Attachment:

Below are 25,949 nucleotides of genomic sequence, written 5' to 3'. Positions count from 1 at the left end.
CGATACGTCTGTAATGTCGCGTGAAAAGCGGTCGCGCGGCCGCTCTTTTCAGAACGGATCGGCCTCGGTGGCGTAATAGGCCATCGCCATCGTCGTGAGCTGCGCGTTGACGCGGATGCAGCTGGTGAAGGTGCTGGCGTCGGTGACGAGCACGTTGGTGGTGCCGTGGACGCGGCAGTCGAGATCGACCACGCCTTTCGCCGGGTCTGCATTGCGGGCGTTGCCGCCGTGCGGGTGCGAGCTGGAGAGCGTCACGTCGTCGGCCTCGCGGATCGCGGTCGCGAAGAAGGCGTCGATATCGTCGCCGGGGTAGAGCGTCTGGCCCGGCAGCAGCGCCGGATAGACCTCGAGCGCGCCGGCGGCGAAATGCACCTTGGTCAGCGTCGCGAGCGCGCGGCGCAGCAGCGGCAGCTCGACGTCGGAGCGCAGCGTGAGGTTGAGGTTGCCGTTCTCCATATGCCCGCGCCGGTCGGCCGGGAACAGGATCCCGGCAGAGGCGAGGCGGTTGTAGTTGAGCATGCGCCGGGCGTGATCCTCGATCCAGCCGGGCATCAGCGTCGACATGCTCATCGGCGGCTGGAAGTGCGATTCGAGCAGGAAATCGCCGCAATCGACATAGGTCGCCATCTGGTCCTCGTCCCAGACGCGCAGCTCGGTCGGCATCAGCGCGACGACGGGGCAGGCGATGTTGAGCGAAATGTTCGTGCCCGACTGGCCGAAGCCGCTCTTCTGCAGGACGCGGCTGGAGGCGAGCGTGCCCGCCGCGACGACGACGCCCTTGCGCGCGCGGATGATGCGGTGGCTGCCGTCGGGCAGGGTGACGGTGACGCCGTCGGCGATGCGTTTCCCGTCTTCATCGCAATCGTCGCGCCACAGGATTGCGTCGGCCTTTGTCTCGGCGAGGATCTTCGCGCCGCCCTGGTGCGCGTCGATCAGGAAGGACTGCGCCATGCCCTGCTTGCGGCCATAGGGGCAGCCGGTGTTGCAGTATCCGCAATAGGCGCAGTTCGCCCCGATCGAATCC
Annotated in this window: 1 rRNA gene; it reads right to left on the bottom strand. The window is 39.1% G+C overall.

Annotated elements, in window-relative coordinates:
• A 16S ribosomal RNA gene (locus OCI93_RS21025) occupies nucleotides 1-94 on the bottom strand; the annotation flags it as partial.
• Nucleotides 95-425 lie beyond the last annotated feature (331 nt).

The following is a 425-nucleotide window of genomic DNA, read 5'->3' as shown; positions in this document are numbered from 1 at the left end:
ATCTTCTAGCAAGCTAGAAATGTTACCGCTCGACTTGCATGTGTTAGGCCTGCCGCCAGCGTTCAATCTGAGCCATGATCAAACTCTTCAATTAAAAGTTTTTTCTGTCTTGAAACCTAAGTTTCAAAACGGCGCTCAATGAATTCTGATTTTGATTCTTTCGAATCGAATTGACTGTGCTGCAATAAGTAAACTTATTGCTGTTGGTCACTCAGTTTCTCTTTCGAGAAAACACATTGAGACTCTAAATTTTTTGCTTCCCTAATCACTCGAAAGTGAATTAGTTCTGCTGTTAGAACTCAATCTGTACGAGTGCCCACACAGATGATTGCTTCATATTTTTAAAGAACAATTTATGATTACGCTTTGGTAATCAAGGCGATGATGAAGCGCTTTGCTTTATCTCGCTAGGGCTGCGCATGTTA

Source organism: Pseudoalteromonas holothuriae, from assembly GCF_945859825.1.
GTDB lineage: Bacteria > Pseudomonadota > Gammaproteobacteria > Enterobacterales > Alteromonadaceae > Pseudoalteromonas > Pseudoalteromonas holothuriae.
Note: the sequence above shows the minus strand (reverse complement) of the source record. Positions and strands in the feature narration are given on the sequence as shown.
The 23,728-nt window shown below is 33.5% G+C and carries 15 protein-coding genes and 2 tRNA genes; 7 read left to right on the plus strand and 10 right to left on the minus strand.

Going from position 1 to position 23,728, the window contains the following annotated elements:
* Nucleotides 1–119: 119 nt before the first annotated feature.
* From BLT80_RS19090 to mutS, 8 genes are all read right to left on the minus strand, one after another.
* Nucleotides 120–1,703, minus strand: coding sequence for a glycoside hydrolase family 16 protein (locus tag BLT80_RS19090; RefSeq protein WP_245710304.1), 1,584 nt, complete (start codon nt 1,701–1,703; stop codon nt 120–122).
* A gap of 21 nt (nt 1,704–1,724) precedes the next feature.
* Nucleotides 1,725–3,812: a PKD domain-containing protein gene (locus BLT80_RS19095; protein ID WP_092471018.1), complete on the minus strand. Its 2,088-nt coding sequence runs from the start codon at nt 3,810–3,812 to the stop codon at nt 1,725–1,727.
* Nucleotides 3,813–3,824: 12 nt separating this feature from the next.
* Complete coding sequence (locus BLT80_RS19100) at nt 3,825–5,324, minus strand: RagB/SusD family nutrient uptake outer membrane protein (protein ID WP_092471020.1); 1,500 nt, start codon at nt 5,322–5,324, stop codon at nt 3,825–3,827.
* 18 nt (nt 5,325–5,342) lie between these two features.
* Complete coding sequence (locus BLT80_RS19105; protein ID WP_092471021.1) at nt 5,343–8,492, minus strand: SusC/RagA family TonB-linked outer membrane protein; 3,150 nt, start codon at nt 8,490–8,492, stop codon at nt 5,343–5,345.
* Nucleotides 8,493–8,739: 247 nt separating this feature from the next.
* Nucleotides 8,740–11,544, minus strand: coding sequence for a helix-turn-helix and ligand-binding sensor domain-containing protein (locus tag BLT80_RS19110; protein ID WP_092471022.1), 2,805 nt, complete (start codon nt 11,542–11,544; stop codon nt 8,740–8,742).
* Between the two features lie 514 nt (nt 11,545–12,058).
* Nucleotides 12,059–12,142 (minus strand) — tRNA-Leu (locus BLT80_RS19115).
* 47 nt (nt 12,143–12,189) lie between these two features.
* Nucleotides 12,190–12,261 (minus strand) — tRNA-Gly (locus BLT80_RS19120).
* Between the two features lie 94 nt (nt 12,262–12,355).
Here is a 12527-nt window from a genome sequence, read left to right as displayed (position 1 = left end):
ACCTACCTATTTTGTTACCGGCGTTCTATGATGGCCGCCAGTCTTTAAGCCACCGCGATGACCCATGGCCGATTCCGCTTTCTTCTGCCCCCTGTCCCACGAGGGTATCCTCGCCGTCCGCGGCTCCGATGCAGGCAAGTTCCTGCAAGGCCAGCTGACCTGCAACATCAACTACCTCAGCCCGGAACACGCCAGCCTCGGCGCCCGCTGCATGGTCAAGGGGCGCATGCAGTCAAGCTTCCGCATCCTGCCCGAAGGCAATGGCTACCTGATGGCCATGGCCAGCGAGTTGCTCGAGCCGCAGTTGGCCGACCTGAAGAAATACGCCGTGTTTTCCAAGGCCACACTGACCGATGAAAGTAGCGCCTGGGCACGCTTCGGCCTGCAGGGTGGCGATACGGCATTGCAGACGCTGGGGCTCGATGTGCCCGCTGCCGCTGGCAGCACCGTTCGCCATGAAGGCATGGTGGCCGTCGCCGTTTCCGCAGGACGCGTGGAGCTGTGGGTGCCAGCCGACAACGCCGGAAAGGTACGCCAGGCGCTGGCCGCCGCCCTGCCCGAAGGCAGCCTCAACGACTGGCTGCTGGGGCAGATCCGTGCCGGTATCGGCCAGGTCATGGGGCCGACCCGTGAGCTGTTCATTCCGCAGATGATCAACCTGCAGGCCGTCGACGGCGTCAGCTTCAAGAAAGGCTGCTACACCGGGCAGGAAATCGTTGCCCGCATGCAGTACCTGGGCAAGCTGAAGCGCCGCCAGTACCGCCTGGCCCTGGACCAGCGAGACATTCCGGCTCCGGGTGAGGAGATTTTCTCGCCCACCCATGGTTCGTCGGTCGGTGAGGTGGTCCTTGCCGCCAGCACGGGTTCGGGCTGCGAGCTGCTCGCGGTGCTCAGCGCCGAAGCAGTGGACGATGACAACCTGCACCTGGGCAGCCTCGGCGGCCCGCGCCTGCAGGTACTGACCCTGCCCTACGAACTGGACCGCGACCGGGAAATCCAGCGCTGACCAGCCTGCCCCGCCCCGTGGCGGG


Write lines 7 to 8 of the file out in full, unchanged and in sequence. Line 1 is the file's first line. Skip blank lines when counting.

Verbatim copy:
The following is a 425-nucleotide window of genomic DNA, read 5'->3' as shown; positions in this document are numbered from 1 at the left end:
ATCTTCTAGCAAGCTAGAAATGTTACCGCTCGACTTGCATGTGTTAGGCCTGCCGCCAGCGTTCAATCTGAGCCATGATCAAACTCTTCAATTAAAAGTTTTTTCTGTCTTGAAACCTAAGTTTCAAAACGGCGCTCAATGAATTCTGATTTTGATTCTTTCGAATCGAATTGACTGTGCTGCAATAAGTAAACTTATTGCTGTTGGTCACTCAGTTTCTCTTTCGAGAAAACACATTGAGACTCTAAATTTTTTGCTTCCCTAATCACTCGAAAGTGAATTAGTTCTGCTGTTAGAACTCAATCTGTACGAGTGCCCACACAGATGATTGCTTCATATTTTTAAAGAACAATTTATGATTACGCTTTGGTAATCAAGGCGATGATGAAGCGCTTTGCTTTATCTCGCTAGGGCTGCGCATGTTA